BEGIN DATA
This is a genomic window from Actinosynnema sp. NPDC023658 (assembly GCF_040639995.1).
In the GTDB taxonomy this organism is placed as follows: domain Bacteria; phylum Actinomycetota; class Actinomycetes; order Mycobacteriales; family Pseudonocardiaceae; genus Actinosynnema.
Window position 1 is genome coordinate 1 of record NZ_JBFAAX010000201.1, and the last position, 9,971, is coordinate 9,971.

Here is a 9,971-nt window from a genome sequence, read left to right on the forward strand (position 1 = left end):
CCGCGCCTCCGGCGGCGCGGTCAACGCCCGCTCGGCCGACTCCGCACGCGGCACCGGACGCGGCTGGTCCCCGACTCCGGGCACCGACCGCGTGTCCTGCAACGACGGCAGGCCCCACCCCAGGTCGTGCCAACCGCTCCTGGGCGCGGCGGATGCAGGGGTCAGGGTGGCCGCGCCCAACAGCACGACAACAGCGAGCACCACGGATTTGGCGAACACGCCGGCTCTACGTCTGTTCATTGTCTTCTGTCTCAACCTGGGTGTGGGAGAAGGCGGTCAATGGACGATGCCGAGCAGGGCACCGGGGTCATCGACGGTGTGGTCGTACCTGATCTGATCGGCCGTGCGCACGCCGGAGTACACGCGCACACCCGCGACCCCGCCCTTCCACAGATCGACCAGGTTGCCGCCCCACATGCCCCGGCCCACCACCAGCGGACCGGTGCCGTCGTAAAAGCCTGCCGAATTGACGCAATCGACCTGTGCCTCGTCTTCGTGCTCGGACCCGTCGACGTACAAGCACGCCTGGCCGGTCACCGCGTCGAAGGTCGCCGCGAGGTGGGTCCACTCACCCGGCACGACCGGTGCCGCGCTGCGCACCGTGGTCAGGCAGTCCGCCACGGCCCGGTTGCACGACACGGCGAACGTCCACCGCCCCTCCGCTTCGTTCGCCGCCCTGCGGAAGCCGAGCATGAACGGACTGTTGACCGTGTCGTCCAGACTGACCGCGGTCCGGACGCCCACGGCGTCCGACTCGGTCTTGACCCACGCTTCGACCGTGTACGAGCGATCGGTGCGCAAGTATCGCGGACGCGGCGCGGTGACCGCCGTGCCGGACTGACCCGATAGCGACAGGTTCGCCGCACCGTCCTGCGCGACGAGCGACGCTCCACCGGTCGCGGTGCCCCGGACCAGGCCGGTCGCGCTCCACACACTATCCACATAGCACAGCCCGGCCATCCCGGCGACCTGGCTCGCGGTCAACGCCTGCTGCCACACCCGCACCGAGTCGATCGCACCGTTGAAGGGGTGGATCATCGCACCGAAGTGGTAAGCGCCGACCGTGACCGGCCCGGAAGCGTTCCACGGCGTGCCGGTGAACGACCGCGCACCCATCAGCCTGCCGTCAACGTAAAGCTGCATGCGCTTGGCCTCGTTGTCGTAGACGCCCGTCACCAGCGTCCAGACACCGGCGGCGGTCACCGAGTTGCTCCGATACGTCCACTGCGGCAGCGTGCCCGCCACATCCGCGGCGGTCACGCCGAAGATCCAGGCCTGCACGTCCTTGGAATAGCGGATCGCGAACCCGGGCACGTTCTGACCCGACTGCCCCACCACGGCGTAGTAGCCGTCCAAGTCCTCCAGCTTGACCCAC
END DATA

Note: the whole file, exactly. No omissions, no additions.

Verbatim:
This is a genomic window from Actinosynnema sp. NPDC023658 (assembly GCF_040639995.1).
In the GTDB taxonomy this organism is placed as follows: domain Bacteria; phylum Actinomycetota; class Actinomycetes; order Mycobacteriales; family Pseudonocardiaceae; genus Actinosynnema.
Window position 1 is genome coordinate 1 of record NZ_JBFAAX010000201.1, and the last position, 9,971, is coordinate 9,971.

Here is a 9,971-nt window from a genome sequence, read left to right on the forward strand (position 1 = left end):
CCGCGCCTCCGGCGGCGCGGTCAACGCCCGCTCGGCCGACTCCGCACGCGGCACCGGACGCGGCTGGTCCCCGACTCCGGGCACCGACCGCGTGTCCTGCAACGACGGCAGGCCCCACCCCAGGTCGTGCCAACCGCTCCTGGGCGCGGCGGATGCAGGGGTCAGGGTGGCCGCGCCCAACAGCACGACAACAGCGAGCACCACGGATTTGGCGAACACGCCGGCTCTACGTCTGTTCATTGTCTTCTGTCTCAACCTGGGTGTGGGAGAAGGCGGTCAATGGACGATGCCGAGCAGGGCACCGGGGTCATCGACGGTGTGGTCGTACCTGATCTGATCGGCCGTGCGCACGCCGGAGTACACGCGCACACCCGCGACCCCGCCCTTCCACAGATCGACCAGGTTGCCGCCCCACATGCCCCGGCCCACCACCAGCGGACCGGTGCCGTCGTAAAAGCCTGCCGAATTGACGCAATCGACCTGTGCCTCGTCTTCGTGCTCGGACCCGTCGACGTACAAGCACGCCTGGCCGGTCACCGCGTCGAAGGTCGCCGCGAGGTGGGTCCACTCACCCGGCACGACCGGTGCCGCGCTGCGCACCGTGGTCAGGCAGTCCGCCACGGCCCGGTTGCACGACACGGCGAACGTCCACCGCCCCTCCGCTTCGTTCGCCGCCCTGCGGAAGCCGAGCATGAACGGACTGTTGACCGTGTCGTCCAGACTGACCGCGGTCCGGACGCCCACGGCGTCCGACTCGGTCTTGACCCACGCTTCGACCGTGTACGAGCGATCGGTGCGCAAGTATCGCGGACGCGGCGCGGTGACCGCCGTGCCGGACTGACCCGATAGCGACAGGTTCGCCGCACCGTCCTGCGCGACGAGCGACGCTCCACCGGTCGCGGTGCCCCGGACCAGGCCGGTCGCGCTCCACACACTATCCACATAGCACAGCCCGGCCATCCCGGCGACCTGGCTCGCGGTCAACGCCTGCTGCCACACCCGCACCGAGTCGATCGCACCGTTGAAGGGGTGGATCATCGCACCGAAGTGGTAAGCGCCGACCGTGACCGGCCCGGAAGCGTTCCACGGCGTGCCGGTGAACGACCGCGCACCCATCAGCCTGCCGTCAACGTAAAGCTGCATGCGCTTGGCCTCGTTGTCGTAGACGCCCGTCACCAGCGTCCAGACACCGGCGGCGGTCACCGAGTTGCTCCGATACGTCCACTGCGGCAGCGTGCCCGCCACATCCGCGGCGGTCACGCCGAAGATCCAGGCCTGCACGTCCTTGGAATAGCGGATCGCGAACCCGGGCACGTTCTGACCCGACTGCCCCACCACGGCGTAGTAGCCGTCCAAGTCCTCCAGCTTGACCCAC